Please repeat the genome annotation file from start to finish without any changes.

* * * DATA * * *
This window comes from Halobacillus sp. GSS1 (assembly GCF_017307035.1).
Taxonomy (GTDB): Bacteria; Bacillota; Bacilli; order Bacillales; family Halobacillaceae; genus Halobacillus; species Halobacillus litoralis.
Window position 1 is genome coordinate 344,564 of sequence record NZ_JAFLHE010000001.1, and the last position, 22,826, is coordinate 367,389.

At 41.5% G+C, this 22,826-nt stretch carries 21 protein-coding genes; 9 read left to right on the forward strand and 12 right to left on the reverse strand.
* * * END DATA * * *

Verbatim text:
This window comes from Halobacillus sp. GSS1 (assembly GCF_017307035.1).
Taxonomy (GTDB): Bacteria; Bacillota; Bacilli; order Bacillales; family Halobacillaceae; genus Halobacillus; species Halobacillus litoralis.
Window position 1 is genome coordinate 344,564 of sequence record NZ_JAFLHE010000001.1, and the last position, 22,826, is coordinate 367,389.

At 41.5% G+C, this 22,826-nt stretch carries 21 protein-coding genes; 9 read left to right on the forward strand and 12 right to left on the reverse strand.